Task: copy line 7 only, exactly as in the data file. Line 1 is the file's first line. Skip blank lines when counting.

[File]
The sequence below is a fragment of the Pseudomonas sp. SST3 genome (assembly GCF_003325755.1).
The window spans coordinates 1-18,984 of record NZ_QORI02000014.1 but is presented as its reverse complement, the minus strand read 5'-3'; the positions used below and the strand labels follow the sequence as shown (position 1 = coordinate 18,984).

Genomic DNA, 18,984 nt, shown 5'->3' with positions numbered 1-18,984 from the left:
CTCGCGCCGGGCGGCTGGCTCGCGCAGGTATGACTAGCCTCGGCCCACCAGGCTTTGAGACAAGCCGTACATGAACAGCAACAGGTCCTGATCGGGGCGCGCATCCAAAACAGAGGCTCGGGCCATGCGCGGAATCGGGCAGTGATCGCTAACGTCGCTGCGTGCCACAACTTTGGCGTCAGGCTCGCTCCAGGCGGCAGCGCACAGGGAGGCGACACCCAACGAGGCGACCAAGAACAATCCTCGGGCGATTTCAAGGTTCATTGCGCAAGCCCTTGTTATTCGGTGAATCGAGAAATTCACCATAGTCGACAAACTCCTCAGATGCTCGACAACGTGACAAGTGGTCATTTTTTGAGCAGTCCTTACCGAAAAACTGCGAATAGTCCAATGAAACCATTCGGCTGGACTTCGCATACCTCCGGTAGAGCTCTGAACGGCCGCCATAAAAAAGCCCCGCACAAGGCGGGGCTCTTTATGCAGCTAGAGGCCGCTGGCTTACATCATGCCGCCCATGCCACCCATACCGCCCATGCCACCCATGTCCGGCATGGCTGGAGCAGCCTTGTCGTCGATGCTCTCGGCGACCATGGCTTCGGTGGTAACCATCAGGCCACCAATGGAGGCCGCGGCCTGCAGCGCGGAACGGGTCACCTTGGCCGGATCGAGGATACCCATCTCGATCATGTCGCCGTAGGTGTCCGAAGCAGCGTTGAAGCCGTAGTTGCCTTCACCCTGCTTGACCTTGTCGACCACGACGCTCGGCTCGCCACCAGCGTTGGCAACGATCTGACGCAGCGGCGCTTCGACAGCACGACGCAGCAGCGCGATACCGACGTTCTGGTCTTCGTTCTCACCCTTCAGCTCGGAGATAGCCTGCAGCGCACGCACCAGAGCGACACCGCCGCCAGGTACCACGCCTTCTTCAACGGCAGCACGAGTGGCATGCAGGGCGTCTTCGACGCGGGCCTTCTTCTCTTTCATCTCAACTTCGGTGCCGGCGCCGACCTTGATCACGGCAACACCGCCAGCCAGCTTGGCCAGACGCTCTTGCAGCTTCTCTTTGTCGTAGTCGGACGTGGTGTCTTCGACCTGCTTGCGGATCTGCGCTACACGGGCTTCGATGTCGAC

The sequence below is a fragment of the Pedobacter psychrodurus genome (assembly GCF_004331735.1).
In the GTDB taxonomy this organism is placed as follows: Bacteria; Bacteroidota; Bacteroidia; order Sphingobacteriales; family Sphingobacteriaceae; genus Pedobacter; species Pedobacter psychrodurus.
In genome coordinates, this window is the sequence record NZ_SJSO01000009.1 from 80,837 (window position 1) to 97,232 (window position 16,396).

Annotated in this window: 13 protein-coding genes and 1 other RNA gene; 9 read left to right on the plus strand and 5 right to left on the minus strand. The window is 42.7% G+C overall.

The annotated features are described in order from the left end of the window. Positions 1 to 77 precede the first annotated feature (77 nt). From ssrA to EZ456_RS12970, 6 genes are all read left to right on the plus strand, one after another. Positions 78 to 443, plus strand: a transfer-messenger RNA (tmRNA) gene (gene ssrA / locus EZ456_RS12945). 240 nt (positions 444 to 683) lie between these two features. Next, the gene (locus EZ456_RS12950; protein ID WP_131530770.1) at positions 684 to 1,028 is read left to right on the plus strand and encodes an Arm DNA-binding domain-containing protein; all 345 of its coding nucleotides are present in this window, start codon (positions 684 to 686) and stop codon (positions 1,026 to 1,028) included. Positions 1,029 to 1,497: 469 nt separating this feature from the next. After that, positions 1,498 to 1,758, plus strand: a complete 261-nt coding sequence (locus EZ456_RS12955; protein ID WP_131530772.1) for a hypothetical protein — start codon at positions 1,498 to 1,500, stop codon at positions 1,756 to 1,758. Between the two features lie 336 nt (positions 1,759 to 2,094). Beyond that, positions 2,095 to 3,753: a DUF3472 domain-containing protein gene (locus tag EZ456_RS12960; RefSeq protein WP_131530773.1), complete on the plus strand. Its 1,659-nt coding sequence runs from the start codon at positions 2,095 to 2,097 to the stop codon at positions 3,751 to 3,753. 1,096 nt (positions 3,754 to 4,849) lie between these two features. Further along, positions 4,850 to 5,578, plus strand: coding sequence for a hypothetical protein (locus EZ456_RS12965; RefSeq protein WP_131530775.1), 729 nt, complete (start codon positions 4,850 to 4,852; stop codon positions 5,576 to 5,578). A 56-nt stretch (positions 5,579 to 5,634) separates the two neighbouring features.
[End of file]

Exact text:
In genome coordinates, this window is the sequence record NZ_SJSO01000009.1 from 80,837 (window position 1) to 97,232 (window position 16,396).